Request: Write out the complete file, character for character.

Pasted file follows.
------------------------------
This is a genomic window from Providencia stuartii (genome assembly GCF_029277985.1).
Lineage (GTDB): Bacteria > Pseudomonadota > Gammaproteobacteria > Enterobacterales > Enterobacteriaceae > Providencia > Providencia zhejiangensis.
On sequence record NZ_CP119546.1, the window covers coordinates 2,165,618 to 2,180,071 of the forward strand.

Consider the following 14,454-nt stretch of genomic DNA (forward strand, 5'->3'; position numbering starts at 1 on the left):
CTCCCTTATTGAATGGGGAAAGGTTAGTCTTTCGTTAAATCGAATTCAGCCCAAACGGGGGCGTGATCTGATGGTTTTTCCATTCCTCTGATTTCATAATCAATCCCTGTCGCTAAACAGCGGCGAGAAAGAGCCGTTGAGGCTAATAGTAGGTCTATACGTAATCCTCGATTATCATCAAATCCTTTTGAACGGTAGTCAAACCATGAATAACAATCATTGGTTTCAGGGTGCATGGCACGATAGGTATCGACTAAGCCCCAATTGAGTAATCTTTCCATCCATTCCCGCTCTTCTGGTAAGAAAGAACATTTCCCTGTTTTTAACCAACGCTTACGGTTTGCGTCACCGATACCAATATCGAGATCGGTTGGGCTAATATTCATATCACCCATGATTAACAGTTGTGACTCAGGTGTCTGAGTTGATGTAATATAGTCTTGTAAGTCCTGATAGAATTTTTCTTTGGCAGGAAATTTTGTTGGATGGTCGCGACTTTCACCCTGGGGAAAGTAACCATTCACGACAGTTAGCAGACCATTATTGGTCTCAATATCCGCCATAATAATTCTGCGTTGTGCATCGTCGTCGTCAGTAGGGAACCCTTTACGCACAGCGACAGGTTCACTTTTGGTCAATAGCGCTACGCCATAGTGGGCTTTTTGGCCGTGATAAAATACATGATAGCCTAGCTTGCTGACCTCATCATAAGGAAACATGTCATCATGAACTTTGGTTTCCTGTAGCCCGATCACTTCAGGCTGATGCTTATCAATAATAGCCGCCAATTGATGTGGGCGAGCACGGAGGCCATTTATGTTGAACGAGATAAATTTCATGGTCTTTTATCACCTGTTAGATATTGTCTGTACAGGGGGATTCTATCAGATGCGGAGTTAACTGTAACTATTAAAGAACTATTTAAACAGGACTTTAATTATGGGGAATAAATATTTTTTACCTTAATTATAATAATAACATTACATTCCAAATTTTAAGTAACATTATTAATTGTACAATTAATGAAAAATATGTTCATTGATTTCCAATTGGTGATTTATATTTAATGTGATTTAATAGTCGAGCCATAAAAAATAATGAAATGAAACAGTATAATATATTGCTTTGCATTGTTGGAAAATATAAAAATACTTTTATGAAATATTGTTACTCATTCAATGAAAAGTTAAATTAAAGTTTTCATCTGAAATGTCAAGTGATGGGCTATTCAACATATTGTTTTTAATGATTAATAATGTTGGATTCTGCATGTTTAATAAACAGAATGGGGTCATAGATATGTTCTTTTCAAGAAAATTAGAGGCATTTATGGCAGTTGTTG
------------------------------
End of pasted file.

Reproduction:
This is a genomic window from Providencia stuartii (genome assembly GCF_029277985.1).
Lineage (GTDB): Bacteria > Pseudomonadota > Gammaproteobacteria > Enterobacterales > Enterobacteriaceae > Providencia > Providencia zhejiangensis.
On sequence record NZ_CP119546.1, the window covers coordinates 2,165,618 to 2,180,071 of the forward strand.

Consider the following 14,454-nt stretch of genomic DNA (forward strand, 5'->3'; position numbering starts at 1 on the left):
CTCCCTTATTGAATGGGGAAAGGTTAGTCTTTCGTTAAATCGAATTCAGCCCAAACGGGGGCGTGATCTGATGGTTTTTCCATTCCTCTGATTTCATAATCAATCCCTGTCGCTAAACAGCGGCGAGAAAGAGCCGTTGAGGCTAATAGTAGGTCTATACGTAATCCTCGATTATCATCAAATCCTTTTGAACGGTAGTCAAACCATGAATAACAATCATTGGTTTCAGGGTGCATGGCACGATAGGTATCGACTAAGCCCCAATTGAGTAATCTTTCCATCCATTCCCGCTCTTCTGGTAAGAAAGAACATTTCCCTGTTTTTAACCAACGCTTACGGTTTGCGTCACCGATACCAATATCGAGATCGGTTGGGCTAATATTCATATCACCCATGATTAACAGTTGTGACTCAGGTGTCTGAGTTGATGTAATATAGTCTTGTAAGTCCTGATAGAATTTTTCTTTGGCAGGAAATTTTGTTGGATGGTCGCGACTTTCACCCTGGGGAAAGTAACCATTCACGACAGTTAGCAGACCATTATTGGTCTCAATATCCGCCATAATAATTCTGCGTTGTGCATCGTCGTCGTCAGTAGGGAACCCTTTACGCACAGCGACAGGTTCACTTTTGGTCAATAGCGCTACGCCATAGTGGGCTTTTTGGCCGTGATAAAATACATGATAGCCTAGCTTGCTGACCTCATCATAAGGAAACATGTCATCATGAACTTTGGTTTCCTGTAGCCCGATCACTTCAGGCTGATGCTTATCAATAATAGCCGCCAATTGATGTGGGCGAGCACGGAGGCCATTTATGTTGAACGAGATAAATTTCATGGTCTTTTATCACCTGTTAGATATTGTCTGTACAGGGGGATTCTATCAGATGCGGAGTTAACTGTAACTATTAAAGAACTATTTAAACAGGACTTTAATTATGGGGAATAAATATTTTTTACCTTAATTATAATAATAACATTACATTCCAAATTTTAAGTAACATTATTAATTGTACAATTAATGAAAAATATGTTCATTGATTTCCAATTGGTGATTTATATTTAATGTGATTTAATAGTCGAGCCATAAAAAATAATGAAATGAAACAGTATAATATATTGCTTTGCATTGTTGGAAAATATAAAAATACTTTTATGAAATATTGTTACTCATTCAATGAAAAGTTAAATTAAAGTTTTCATCTGAAATGTCAAGTGATGGGCTATTCAACATATTGTTTTTAATGATTAATAATGTTGGATTCTGCATGTTTAATAAACAGAATGGGGTCATAGATATGTTCTTTTCAAGAAAATTAGAGGCATTTATGGCAGTTGTTG